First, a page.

- Published on Amazon.com
In the interest of full disclosure, let me quickly mention that this is only the second of the Telos Novellas that I've read. The first was Kim Newman's exceptional TIME AND RELATIVE. I hear it's a great, mature line of books and I'm eagerly looking forward to the rest.
This entry, though, didn't quite live up to expectations.
Before we get to anything else, let's cover the book's most obvious failing. Author Stephen Cole (under the pen-name Samms) sets his novella not long before the start of the tv series and, for some some reason, takes it upon himself to reveal the origins of the Doctor's title and Susan's name. Now, before you get all excited and prepared for a mind-blowing origin story, let me just say that both come in such a casual, off-hand way that I was left scratching my head and wondering, "That's it?" It does bring a certain real-world irony to the situation, but I'd rather have a better writer explore the origins in a way that twists into continuity and makes me re-evalute everything that came before. And he does have the chance. A perfect opportunity to do just that. I'll tell you what it is below.
On to the story.
The Doctor and Susan find themselve separated on a planet called Iwa, where a refuge/school has been set up to teach undesireables. You see, in the future, a new form of eugenics has arisen. Children can now be screened in the womb to see if they feature any traits indicative of future criminal behavior. Those who can't be cured with potentially-mutating hormone therapy are sent to this school to see they are raised in a positive way. Unfortunately, most of the adults are the cruelest, coldest batch of "Brick in the Wall"-type teachers who probably do more to drive kids toward a deviant life than away.
Classes are no longer in session, though, since the refuge has found itself under attack by an indiginous species of "fox" -- huge tooth-and-claw creatures that form without warning from stray strips of fabric and flesh which drift along the desert air. Since the school has also been denied supplies, the children have all been "plugged in".
Plugged into what? There exists, in this future, a dream chamber into which surgical patients can be placed while undergoing a long series of computer driven operations. The system is now being used to hold all non-essential personel in a type of virtual hybernation. This, of course, brings about another problem in the form of a child who has telepathically linked the dream chambers into her own terrifying nightmare world. A world in which both the Doctor and Susan soon find themselves.
The major strengths of Cole are his human characters and simple, poetic prose. Half the story takes place in a learning center protected by nurses, teachers, and cooks who find themselves forced to take up arms. Their skirmishes with the foxes are brutal and often lethal, splashing the anti-septic white walls with crisply described gore. That story alternates with an exploration of the nightmare world where an army of rats swarm through a pyramid with floors of cheese, a beautiful baby produces a maggot from her nose, and everyone's mouths rapidly rot away, forcing them to speak with a hidden, inner voice. There are some truly disturbing images painted for us, and much of it involves Susan, which could potentially upset unprepared readers. It's beautifully handled, though, and makes for an intriguingly unconventional Who adventure.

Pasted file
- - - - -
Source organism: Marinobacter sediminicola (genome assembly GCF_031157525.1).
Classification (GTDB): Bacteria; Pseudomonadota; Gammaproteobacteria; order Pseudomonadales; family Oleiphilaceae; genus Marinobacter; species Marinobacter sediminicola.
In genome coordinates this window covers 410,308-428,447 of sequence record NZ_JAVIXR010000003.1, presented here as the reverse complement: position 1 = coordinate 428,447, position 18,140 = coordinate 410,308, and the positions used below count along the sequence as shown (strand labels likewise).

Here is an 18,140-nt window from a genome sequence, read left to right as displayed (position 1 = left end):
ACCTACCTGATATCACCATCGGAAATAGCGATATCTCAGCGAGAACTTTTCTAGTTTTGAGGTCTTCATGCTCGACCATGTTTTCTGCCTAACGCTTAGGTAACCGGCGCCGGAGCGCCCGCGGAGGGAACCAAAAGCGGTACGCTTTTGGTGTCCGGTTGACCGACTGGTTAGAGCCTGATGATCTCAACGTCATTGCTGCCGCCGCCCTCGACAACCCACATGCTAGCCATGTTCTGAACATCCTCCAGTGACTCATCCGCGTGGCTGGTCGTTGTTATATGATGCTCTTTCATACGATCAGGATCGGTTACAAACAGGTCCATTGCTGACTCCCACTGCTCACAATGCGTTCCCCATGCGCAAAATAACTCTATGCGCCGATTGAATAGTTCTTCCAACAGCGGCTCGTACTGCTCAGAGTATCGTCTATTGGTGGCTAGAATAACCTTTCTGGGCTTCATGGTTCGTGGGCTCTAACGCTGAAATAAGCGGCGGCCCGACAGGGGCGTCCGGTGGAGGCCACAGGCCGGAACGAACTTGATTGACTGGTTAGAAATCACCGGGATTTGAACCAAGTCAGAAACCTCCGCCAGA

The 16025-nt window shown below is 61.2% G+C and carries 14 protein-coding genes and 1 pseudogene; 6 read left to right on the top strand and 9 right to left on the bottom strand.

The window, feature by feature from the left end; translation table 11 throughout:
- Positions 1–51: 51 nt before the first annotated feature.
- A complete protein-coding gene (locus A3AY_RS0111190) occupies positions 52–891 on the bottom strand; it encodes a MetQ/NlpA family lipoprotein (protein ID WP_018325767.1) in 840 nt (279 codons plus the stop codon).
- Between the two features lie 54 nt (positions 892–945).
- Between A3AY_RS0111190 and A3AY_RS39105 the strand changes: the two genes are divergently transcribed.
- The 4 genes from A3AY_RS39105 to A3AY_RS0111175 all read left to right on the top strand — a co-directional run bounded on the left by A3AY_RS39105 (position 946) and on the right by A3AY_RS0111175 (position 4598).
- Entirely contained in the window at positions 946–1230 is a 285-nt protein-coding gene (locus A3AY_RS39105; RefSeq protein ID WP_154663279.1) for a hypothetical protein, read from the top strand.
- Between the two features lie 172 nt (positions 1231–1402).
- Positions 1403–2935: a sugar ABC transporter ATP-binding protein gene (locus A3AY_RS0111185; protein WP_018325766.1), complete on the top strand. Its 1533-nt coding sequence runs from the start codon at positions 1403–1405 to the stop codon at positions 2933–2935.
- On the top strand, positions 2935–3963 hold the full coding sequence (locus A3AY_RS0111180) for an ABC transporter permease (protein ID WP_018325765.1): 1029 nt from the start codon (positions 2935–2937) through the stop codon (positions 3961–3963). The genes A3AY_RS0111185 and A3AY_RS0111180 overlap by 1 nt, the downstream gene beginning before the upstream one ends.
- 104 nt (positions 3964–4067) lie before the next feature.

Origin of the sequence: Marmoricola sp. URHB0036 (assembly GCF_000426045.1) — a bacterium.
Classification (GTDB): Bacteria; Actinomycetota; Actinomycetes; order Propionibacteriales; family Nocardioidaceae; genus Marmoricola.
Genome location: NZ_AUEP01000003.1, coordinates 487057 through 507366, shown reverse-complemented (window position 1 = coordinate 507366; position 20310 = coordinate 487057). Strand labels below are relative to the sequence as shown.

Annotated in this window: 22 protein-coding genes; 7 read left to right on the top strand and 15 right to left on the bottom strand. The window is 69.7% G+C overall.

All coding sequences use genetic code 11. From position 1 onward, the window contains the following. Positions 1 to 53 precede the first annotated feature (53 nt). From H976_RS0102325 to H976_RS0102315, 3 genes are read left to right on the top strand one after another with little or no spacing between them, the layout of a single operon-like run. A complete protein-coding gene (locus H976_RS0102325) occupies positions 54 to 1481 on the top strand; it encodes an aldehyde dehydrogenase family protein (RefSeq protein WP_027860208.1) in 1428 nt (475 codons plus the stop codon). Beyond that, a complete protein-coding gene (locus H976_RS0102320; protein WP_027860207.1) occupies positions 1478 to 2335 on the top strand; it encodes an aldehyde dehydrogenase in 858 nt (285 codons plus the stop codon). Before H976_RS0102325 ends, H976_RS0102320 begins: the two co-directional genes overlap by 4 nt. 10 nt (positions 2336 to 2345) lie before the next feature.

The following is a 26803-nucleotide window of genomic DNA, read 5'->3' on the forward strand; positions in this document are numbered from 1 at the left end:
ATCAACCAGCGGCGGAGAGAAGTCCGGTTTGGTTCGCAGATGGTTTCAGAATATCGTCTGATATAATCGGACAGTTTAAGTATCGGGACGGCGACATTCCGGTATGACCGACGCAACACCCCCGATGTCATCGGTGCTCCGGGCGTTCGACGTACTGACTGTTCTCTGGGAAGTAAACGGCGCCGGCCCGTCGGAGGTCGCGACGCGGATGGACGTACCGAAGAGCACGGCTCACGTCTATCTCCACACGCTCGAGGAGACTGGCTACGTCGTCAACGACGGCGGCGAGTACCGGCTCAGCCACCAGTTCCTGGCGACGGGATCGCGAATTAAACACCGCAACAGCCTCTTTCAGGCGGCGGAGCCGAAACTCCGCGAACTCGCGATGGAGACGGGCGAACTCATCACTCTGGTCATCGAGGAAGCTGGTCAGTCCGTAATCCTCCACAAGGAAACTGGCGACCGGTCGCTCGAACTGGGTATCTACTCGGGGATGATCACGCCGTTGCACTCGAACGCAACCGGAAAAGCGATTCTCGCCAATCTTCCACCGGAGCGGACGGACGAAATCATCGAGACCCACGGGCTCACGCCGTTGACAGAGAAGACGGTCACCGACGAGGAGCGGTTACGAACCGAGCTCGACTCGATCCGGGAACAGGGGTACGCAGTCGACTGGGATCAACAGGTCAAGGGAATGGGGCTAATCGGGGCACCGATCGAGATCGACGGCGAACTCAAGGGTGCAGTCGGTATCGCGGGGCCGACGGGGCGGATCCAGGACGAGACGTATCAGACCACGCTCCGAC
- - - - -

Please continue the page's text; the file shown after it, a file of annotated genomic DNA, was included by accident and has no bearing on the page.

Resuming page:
And it is a good story, but a glaring problem is that Cole doesn't know how best to incorporate our two main characters. Susan disappears for most of the first half and, when we eventually find her, acts as nothing much more than a spring-board to the telepathic child's exposition. And the Doctor? He just pops in, acts all cantankerous and secretive, and quickly solves everyones' problems. They never explain why the people are so willing to buy his weak cover story and welcome him into the group. And with such a prominent rank! Though I do like the way he solves things only insofar as it'll bring Susan back. Other than her involvement, he could care less about the refuge's predicament, a trait quite faithful to early Hartnell stories.
In the end, the Doctor and Susan are superficially crammed into a story that would have worked far better on its own as a separate, original piece. But I do applaud Cole for trying to write Who in a bleaker, more nightmarish style. Better luck next time.
Oh, what about that perfect opportunity I mentioned above? The way in which the book COULD have offered a more significant twist to the series? Well, I think a better (though more controversial) take would have been to make the telepathic child be our very own Susan! Thus the story becomes the tale of how she and her future "grandfather" first meet.
Would Cole have been able to pull it off? I don't know. But I'd still read it.
And, if we're going to talk change, the story passed on exploring another potential opportunity. Cole sets up a refuge full of future criminals but, other than the telepathic girl, doesn't let us get to know any of them. Heck, for the entire piece, they're sealed away in the dream chambers. An interesting revision would be to have the Doctor and Susan come across the school and find that all the teachers have been killed and these potential delinquents are left fending for themselves against the horrific foxes.
In the end, despite it's story faults, the beautifully disturbing prose itself is more than enough to earn my recommendation.